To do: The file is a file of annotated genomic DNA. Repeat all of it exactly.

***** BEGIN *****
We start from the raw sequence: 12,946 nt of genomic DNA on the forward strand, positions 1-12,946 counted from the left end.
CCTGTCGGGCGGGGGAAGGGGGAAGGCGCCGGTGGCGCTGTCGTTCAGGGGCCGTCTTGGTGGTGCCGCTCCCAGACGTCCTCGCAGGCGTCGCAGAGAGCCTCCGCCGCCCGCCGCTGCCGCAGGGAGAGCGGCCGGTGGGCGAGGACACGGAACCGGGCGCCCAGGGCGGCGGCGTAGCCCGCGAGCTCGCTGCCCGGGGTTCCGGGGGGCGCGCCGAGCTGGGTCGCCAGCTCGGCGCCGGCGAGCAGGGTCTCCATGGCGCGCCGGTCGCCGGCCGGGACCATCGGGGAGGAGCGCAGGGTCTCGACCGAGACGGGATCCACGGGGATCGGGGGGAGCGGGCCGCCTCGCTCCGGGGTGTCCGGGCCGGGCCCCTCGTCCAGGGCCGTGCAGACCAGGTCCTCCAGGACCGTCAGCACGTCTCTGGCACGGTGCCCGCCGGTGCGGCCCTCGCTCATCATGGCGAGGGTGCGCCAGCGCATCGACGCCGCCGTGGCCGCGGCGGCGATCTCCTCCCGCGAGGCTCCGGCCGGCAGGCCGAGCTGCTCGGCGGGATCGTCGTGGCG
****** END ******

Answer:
We start from the raw sequence: 12,946 nt of genomic DNA on the forward strand, positions 1-12,946 counted from the left end.
CCTGTCGGGCGGGGGAAGGGGGAAGGCGCCGGTGGCGCTGTCGTTCAGGGGCCGTCTTGGTGGTGCCGCTCCCAGACGTCCTCGCAGGCGTCGCAGAGAGCCTCCGCCGCCCGCCGCTGCCGCAGGGAGAGCGGCCGGTGGGCGAGGACACGGAACCGGGCGCCCAGGGCGGCGGCGTAGCCCGCGAGCTCGCTGCCCGGGGTTCCGGGGGGCGCGCCGAGCTGGGTCGCCAGCTCGGCGCCGGCGAGCAGGGTCTCCATGGCGCGCCGGTCGCCGGCCGGGACCATCGGGGAGGAGCGCAGGGTCTCGACCGAGACGGGATCCACGGGGATCGGGGGGAGCGGGCCGCCTCGCTCCGGGGTGTCCGGGCCGGGCCCCTCGTCCAGGGCCGTGCAGACCAGGTCCTCCAGGACCGTCAGCACGTCTCTGGCACGGTGCCCGCCGGTGCGGCCCTCGCTCATCATGGCGAGGGTGCGCCAGCGCATCGACGCCGCCGTGGCCGCGGCGGCGATCTCCTCCCGCGAGGCTCCGGCCGGCAGGCCGAGCTGCTCGGCGGGATCGTCGTGGCG